The rain decided to give us a miss today. Well, to be absolutely honest, we did get a few spits and spots late in the afternoon but nothing that really warrants much comment.
Yesterday we booked onto an English tour of Lope de Vega’s house. You can’t just roam around it, you have to be part of a tour group and in order to get on one, you have to ring up and book. Our tour was for 10:30am this morning.
The other thing we booked last night was for dinner and flamenco dancing.
The tour of the house was fantastic.
He was quite an amazing guy. He wrote a ridiculous amount of plays, novels, poems and devotional works. He also loved women, both figuratively and literally. He had quite a few loves of his life.
In 1610 he moved into this house in Madrid. Madrid had not long been the capitol of Spain, (King Philip II moving his court from Toledo in 1561) so it wasn’t as big and thriving as it is now. According to our guide, it was not much more than a village.
Anyway, Vega lived in this house until his death in 1635. He spent a lot of time entertaining fellow writers who also moved into the area. He’d regularly chat and argue with Cervantes who claimed Vega was the greatest writer in the universe.
In 1614, Vega’s current wife died and he was so devestated that he took holy orders and became a priest. Among other things, this meant he had to build a chapel on the first floor of his house – it had to be the first room you entered in the house of a priest. He also was supposed to be celibate but, like a lot of Catholic priests, he didn’t see the point. This sort of behaviour earned him quite a few slaps on the wrist.
We discovered quite a few things about being Spanish in the 17th century including the fact that people didn’t sleep lying down. This was seen as bad for your health so people would sleep sitting up. This explains why the beds seem to be very short.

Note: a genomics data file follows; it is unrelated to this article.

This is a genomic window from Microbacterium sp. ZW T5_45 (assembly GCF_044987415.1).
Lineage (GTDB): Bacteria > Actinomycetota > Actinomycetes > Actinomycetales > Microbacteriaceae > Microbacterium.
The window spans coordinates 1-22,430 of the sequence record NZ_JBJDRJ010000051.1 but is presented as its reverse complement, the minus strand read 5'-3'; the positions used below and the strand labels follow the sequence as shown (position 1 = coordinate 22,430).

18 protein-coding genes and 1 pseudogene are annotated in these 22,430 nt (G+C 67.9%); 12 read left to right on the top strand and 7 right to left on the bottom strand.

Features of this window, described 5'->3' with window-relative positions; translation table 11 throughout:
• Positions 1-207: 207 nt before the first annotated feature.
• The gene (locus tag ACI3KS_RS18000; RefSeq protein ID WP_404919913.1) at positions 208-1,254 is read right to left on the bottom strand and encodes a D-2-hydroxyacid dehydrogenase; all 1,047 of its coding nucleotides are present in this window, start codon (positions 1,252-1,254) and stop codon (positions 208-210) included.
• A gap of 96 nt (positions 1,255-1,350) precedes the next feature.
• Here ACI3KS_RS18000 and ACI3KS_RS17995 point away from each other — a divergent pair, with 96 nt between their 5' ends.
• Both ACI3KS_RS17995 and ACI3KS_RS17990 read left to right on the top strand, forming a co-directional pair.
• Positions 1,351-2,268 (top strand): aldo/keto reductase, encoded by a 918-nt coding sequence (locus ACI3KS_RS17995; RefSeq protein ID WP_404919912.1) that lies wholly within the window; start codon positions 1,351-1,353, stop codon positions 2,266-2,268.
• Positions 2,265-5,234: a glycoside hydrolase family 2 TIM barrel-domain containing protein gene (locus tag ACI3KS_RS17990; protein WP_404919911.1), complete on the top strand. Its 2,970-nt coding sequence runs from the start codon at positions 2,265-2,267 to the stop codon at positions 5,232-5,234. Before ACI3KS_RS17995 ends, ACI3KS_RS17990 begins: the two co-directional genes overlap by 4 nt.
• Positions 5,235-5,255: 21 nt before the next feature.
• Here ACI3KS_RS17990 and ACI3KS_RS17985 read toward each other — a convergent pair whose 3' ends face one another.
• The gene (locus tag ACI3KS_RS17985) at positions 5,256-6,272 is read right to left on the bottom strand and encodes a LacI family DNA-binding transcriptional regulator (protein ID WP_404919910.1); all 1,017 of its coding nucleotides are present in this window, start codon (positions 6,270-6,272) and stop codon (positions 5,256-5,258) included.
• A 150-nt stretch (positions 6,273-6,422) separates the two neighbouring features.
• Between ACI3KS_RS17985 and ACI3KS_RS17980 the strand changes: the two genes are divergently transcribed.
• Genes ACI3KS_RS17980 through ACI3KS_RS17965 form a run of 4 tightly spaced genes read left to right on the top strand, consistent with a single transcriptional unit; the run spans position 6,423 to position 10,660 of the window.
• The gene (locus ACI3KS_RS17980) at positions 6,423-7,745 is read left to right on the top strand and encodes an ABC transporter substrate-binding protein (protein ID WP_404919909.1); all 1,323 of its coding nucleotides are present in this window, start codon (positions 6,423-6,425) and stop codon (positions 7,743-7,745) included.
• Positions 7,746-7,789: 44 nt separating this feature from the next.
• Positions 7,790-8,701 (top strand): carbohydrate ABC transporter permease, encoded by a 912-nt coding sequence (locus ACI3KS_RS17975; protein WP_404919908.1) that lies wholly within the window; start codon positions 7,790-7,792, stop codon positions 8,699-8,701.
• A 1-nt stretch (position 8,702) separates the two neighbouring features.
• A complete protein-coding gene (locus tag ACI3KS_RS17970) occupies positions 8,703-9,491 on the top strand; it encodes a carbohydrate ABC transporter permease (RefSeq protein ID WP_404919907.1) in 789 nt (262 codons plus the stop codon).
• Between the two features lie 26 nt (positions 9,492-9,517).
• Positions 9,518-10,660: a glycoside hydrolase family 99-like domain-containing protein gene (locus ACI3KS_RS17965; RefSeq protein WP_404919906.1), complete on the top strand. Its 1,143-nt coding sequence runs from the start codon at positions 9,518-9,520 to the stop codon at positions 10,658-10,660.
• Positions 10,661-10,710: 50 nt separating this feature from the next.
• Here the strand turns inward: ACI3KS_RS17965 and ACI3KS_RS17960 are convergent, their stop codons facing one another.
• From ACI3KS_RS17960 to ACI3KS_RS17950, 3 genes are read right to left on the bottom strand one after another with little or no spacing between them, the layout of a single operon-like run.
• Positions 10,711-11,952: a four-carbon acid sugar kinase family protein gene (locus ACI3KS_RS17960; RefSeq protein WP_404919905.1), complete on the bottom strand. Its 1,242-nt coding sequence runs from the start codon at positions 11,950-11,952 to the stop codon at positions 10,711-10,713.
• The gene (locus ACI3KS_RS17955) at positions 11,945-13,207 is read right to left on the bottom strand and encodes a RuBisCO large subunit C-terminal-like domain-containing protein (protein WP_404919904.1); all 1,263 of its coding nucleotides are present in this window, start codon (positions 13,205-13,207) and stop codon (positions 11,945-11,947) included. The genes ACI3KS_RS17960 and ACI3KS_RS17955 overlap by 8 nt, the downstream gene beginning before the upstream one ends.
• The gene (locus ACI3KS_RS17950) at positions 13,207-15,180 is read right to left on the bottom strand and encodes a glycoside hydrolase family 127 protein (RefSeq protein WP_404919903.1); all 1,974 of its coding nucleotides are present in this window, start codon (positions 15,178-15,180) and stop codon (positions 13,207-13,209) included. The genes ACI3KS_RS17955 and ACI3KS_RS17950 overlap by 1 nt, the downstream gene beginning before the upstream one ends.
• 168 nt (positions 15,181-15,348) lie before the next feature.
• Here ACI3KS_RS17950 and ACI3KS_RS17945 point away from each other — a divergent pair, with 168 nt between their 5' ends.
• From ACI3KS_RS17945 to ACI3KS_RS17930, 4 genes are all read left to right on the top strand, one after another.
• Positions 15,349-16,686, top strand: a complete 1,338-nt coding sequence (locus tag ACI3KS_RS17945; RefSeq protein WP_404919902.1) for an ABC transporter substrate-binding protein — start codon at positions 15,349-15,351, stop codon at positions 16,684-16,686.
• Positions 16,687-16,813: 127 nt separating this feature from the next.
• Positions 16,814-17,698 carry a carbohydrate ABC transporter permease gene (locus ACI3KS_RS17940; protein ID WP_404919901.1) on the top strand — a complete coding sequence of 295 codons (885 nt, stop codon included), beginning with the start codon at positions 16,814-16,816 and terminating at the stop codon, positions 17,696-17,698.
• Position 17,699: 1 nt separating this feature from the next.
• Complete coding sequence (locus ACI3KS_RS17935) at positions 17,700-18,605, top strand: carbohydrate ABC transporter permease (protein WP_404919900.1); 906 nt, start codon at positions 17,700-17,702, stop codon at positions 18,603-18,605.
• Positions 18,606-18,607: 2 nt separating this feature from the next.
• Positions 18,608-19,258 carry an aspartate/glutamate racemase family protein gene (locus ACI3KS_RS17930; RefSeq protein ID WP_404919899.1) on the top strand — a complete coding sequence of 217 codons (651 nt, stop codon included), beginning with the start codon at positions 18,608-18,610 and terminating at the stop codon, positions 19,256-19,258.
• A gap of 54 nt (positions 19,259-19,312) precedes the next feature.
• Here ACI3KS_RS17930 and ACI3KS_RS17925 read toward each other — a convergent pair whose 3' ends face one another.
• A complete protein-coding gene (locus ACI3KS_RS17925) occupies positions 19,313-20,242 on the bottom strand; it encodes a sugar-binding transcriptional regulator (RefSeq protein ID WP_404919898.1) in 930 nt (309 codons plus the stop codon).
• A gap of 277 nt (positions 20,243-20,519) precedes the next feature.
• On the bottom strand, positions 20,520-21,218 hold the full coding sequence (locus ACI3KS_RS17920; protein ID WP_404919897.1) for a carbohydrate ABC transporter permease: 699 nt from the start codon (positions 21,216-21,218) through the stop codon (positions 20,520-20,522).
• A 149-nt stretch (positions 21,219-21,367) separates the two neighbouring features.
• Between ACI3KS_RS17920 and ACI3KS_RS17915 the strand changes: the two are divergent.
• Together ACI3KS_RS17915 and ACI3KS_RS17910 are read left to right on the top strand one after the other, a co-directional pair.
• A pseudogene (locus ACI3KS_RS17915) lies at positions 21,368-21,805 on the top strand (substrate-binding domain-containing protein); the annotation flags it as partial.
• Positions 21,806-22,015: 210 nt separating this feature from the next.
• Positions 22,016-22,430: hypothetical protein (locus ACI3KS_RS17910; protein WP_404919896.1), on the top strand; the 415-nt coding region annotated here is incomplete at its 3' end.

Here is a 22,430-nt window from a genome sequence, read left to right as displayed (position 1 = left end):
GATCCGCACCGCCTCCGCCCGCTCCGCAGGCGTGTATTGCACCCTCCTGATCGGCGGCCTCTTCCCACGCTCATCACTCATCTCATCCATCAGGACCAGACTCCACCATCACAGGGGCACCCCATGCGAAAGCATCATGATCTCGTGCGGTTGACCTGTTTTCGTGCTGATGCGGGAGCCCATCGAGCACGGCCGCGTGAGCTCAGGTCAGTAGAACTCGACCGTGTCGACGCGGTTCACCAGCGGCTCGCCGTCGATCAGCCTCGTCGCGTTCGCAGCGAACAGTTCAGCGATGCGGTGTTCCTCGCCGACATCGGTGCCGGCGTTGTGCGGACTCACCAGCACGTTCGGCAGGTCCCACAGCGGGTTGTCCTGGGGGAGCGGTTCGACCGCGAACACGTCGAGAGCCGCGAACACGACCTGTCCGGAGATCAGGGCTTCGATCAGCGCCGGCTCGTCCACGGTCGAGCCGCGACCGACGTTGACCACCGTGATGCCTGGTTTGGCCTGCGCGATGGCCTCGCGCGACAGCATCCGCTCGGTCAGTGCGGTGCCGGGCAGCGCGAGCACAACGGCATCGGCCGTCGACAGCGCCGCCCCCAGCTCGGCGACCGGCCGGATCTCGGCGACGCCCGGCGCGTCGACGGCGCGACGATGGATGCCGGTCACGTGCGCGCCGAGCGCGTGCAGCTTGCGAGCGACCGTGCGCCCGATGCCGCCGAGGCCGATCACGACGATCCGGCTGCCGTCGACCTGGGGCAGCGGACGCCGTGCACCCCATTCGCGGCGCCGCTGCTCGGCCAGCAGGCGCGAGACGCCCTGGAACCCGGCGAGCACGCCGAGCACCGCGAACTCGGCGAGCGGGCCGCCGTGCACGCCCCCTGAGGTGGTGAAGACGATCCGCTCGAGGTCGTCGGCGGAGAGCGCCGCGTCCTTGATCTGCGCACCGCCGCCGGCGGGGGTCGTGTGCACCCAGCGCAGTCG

We also discovered that only men sat in chairs while women lazed around on cushions laid out on a small platform. The floor of the women’s lounging room was covered in sand. Our informative guide didn’t know why there was sand on the floor. She also didn’t know what was on the men’s floor but Vega mentioned sand in one of his poems.
We had a jolly good wander all over the house, including the room that didn’t exist as far as the authorities were concerned. These rooms were quite popular in Madrid at around this time because the king decided that everyone with room would have to provide accommodation for someone of the court. Free of charge…of course.
As you can imagine, most people in Madrid were not too keen on that so they created secret places that, from the outside of the building, just didn’t exist. For instance, from the outside, Vega’s house has two floors and yet, we went up to the third floor to visit the secret room where his good friend and adventurer Captain ‘someone-or-other’ stayed whenever he was in town.
Interestingly, when I tried to tip our guide on the way out she refused it saying she wasn’t allowed to take tips. Mirinda thinks this is because of the corruption that is endemic in Spanish politics. If this is the case, I can see why you’d start with poor, lowly museum guides.